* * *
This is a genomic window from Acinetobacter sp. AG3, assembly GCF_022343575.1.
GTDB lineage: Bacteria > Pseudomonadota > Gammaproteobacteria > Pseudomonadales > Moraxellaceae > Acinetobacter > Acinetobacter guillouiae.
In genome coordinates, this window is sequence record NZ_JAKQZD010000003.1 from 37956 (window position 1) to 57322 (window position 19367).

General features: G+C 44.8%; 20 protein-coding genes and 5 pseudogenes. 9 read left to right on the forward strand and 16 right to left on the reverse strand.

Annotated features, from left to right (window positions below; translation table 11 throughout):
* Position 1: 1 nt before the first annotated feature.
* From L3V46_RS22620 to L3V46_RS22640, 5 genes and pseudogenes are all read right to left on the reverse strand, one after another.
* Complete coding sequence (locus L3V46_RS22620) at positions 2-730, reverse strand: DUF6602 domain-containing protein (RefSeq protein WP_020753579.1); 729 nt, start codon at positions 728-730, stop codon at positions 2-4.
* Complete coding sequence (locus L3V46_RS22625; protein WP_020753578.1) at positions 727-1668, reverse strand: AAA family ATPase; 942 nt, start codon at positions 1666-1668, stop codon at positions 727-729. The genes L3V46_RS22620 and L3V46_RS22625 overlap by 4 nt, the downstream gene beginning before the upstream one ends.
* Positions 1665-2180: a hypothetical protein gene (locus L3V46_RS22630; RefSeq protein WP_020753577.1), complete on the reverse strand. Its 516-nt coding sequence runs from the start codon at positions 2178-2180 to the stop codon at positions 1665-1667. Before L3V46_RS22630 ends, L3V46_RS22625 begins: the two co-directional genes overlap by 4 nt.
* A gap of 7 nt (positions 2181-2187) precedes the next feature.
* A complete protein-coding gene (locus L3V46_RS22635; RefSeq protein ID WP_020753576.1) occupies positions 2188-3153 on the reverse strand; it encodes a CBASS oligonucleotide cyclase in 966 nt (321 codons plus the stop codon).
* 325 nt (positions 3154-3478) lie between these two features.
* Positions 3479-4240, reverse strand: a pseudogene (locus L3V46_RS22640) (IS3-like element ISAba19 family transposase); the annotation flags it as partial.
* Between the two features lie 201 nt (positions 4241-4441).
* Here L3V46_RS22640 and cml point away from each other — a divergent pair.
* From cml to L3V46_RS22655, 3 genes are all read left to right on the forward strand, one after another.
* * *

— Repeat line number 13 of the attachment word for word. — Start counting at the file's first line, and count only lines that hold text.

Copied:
* 325 nt (positions 3154-3478) lie between these two features.